So the one other change I would tell you is that given the fact that the most resilient part of the segment of retail has been the grocery-anchored segment, that sellers have been a bit more patient in terms of letting go of assets just because they realize that longer term, in terms of either exchanging the equity in these assets or finding a 1031 opportunity in selling the assets, they've been a bit more reluctant given the fact that it's been the most resilient side of the retail sector. So that's what's changed, Mike.

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Operator [56]

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Your next question comes from Chris Lucas from Capital One Securities.

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Christopher Ronald Lucas, Capital One Securities, Inc., Research Division - Senior VP & Lead Equity Research Analyst [57]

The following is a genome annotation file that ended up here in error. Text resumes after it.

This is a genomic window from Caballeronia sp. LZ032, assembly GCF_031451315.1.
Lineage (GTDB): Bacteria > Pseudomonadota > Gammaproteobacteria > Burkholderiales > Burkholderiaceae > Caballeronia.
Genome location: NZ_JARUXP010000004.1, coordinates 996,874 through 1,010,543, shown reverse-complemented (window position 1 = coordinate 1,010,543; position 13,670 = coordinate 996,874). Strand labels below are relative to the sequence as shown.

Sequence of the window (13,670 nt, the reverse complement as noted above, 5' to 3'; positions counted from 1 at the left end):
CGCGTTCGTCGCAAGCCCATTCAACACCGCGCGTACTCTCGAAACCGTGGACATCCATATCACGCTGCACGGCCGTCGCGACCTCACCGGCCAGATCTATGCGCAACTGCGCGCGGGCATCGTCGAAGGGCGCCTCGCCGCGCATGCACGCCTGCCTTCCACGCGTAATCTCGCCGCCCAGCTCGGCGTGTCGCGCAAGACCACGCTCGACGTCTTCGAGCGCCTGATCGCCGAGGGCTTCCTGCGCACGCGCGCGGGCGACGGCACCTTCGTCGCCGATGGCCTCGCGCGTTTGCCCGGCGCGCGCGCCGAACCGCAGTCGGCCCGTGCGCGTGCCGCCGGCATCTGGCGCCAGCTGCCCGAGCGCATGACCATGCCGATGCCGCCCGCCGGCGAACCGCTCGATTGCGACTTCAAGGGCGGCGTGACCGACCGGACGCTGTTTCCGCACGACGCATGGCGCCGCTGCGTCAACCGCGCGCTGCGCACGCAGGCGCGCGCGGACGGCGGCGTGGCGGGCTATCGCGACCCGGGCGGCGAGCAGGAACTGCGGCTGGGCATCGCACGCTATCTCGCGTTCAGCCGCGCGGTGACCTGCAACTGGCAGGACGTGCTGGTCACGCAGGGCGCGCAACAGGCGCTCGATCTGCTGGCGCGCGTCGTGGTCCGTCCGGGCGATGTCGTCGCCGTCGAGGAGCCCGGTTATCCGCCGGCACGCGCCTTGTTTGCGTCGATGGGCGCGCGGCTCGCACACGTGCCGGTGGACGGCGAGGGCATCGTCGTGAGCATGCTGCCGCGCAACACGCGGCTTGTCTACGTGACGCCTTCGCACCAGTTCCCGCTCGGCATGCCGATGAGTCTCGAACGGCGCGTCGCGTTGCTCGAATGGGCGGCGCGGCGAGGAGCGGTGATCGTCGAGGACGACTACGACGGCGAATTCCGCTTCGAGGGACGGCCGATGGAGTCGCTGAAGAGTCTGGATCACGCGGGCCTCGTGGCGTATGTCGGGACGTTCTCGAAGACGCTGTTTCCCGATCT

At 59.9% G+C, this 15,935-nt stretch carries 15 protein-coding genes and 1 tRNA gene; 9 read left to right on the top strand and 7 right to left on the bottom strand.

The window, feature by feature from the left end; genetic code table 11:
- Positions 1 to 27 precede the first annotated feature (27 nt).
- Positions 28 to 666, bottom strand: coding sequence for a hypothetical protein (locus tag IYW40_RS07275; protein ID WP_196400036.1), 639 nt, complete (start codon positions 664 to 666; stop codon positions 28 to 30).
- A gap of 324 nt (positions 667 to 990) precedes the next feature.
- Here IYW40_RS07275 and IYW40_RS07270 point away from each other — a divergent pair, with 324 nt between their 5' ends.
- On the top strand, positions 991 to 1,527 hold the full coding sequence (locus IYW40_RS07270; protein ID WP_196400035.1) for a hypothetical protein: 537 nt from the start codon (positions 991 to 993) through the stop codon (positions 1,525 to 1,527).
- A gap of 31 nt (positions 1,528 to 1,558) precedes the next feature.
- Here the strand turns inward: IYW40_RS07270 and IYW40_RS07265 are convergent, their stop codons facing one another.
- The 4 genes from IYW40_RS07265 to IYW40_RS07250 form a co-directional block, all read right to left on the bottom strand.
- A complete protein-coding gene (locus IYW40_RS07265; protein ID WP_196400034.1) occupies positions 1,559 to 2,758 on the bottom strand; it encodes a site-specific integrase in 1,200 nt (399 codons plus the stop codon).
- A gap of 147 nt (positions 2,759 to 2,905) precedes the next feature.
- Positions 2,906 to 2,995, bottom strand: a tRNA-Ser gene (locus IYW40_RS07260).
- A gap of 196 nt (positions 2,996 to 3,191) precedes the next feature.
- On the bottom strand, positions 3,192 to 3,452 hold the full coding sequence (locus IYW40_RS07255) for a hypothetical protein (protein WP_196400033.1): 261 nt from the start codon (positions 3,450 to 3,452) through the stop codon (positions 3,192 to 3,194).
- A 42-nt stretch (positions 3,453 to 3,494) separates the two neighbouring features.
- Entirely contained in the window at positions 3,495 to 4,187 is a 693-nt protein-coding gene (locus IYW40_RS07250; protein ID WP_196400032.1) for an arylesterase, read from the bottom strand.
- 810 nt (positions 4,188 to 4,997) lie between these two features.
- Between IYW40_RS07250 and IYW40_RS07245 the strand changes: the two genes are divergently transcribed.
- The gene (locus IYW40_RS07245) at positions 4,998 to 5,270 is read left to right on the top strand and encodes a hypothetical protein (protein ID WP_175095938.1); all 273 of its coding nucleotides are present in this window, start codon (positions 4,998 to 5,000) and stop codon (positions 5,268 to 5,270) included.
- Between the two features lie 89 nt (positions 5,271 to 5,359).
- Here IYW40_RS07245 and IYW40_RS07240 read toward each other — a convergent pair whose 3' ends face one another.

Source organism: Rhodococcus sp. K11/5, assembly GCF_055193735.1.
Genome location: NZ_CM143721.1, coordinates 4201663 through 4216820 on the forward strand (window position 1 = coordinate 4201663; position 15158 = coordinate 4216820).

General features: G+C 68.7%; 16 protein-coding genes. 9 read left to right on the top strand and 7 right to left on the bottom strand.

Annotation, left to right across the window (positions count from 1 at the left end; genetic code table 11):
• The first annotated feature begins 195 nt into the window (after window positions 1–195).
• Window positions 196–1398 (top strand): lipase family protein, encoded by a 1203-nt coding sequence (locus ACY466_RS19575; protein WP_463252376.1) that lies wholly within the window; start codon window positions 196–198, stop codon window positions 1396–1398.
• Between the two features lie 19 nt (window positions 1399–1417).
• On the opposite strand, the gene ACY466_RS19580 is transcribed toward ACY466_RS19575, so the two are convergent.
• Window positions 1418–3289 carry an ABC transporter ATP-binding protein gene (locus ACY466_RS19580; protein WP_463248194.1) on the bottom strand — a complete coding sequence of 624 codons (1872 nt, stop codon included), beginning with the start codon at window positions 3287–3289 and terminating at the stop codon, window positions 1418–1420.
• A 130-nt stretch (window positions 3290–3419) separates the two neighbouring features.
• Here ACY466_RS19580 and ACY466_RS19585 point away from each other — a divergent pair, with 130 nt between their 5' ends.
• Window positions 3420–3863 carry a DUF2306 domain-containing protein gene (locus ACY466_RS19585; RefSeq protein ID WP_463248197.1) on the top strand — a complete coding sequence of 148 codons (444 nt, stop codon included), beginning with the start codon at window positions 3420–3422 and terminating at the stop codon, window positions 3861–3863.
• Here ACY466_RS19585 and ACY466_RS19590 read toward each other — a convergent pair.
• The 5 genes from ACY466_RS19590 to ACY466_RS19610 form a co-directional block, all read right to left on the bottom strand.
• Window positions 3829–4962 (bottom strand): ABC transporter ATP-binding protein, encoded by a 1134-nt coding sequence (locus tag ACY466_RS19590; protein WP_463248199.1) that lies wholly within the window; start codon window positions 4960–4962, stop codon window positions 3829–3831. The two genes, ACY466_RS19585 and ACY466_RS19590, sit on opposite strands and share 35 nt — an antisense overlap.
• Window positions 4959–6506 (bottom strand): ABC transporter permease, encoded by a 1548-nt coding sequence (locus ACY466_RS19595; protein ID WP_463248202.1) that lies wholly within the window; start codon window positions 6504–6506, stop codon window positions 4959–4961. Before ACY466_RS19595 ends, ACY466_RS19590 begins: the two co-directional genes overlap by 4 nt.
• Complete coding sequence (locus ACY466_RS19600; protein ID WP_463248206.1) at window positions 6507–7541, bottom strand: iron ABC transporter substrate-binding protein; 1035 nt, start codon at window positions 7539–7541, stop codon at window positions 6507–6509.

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Just a couple of quick follow-ups. Stuart, on the same-store NOI growth that you posted in the quarter, you mentioned that it was helped by getting tenants in a bit sooner. I guess, historically, you've had some issues with the timing of tenant rent commencements. And then when I think about sort of what the factors are, it's permitting and getting the work done and getting approvals done and it's also the tenant itself making decisions about when they want to open, is there anything you could talk to us about that would give us maybe more confidence about your ability to get the second half run rate done? Is it because the tenants are more accepting of getting their space turned over in a more timely way or you're able to execute through this permitting process better? Is there anything you can set some light on there?

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Stuart A. Tanz, Retail Opportunity Investments Corp. - President, CEO & Director [58]